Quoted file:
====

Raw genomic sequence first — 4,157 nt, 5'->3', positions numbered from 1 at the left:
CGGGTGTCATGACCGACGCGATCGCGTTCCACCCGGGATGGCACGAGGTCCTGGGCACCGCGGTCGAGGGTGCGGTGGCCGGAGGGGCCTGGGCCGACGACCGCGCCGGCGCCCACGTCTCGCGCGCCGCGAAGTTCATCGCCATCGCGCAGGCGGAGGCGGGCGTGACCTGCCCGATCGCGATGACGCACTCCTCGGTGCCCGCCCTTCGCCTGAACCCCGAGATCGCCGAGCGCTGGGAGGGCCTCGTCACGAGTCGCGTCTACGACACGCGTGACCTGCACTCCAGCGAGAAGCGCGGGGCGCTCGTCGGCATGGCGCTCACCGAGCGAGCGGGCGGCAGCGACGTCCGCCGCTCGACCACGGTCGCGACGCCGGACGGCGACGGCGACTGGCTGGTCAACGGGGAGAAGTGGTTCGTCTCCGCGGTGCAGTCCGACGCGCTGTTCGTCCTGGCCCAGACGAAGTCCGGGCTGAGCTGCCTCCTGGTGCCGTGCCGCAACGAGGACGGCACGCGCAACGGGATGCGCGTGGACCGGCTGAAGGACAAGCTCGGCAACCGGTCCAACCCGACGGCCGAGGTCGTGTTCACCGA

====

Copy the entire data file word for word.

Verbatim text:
Raw genomic sequence first — 4,157 nt, 5'->3', positions numbered from 1 at the left:
CGGGTGTCATGACCGACGCGATCGCGTTCCACCCGGGATGGCACGAGGTCCTGGGCACCGCGGTCGAGGGTGCGGTGGCCGGAGGGGCCTGGGCCGACGACCGCGCCGGCGCCCACGTCTCGCGCGCCGCGAAGTTCATCGCCATCGCGCAGGCGGAGGCGGGCGTGACCTGCCCGATCGCGATGACGCACTCCTCGGTGCCCGCCCTTCGCCTGAACCCCGAGATCGCCGAGCGCTGGGAGGGCCTCGTCACGAGTCGCGTCTACGACACGCGTGACCTGCACTCCAGCGAGAAGCGCGGGGCGCTCGTCGGCATGGCGCTCACCGAGCGAGCGGGCGGCAGCGACGTCCGCCGCTCGACCACGGTCGCGACGCCGGACGGCGACGGCGACTGGCTGGTCAACGGGGAGAAGTGGTTCGTCTCCGCGGTGCAGTCCGACGCGCTGTTCGTCCTGGCCCAGACGAAGTCCGGGCTGAGCTGCCTCCTGGTGCCGTGCCGCAACGAGGACGGCACGCGCAACGGGATGCGCGTGGACCGGCTGAAGGACAAGCTCGGCAACCGGTCCAACCCGACGGCCGAGGTCGTGTTCACCGA